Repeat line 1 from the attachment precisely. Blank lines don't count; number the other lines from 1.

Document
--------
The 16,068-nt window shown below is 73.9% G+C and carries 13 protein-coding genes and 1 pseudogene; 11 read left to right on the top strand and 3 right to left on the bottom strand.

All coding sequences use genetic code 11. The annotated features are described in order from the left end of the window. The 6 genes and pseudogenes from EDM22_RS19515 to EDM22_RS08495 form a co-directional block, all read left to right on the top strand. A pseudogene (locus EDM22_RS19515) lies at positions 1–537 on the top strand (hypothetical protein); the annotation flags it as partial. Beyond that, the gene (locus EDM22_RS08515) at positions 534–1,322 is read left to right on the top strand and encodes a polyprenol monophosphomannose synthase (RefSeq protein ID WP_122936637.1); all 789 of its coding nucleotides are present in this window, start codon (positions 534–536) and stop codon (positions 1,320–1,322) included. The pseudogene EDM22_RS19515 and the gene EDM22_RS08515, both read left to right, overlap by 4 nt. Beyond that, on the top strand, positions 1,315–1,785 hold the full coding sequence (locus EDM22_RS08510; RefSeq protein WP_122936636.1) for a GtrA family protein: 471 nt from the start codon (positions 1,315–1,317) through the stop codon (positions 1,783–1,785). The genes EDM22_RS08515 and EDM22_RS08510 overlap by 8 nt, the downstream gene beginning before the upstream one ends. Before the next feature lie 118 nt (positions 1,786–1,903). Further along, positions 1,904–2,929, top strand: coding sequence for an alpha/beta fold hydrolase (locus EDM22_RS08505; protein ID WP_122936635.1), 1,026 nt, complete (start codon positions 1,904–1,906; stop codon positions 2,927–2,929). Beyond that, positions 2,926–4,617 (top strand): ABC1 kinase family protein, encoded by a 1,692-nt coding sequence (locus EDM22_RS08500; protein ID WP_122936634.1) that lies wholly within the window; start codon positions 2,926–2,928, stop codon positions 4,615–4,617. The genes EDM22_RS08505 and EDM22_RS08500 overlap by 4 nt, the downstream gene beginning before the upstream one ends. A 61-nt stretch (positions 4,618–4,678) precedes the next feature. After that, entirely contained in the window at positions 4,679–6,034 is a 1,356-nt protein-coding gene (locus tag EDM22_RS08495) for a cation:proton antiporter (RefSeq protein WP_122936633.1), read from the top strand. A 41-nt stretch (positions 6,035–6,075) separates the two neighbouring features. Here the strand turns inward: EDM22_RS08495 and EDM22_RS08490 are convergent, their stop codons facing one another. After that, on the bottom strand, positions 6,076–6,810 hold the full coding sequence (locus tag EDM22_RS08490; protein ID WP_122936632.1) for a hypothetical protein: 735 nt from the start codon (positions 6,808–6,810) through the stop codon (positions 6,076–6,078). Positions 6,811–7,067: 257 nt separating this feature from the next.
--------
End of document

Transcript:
The 16,068-nt window shown below is 73.9% G+C and carries 13 protein-coding genes and 1 pseudogene; 11 read left to right on the top strand and 3 right to left on the bottom strand.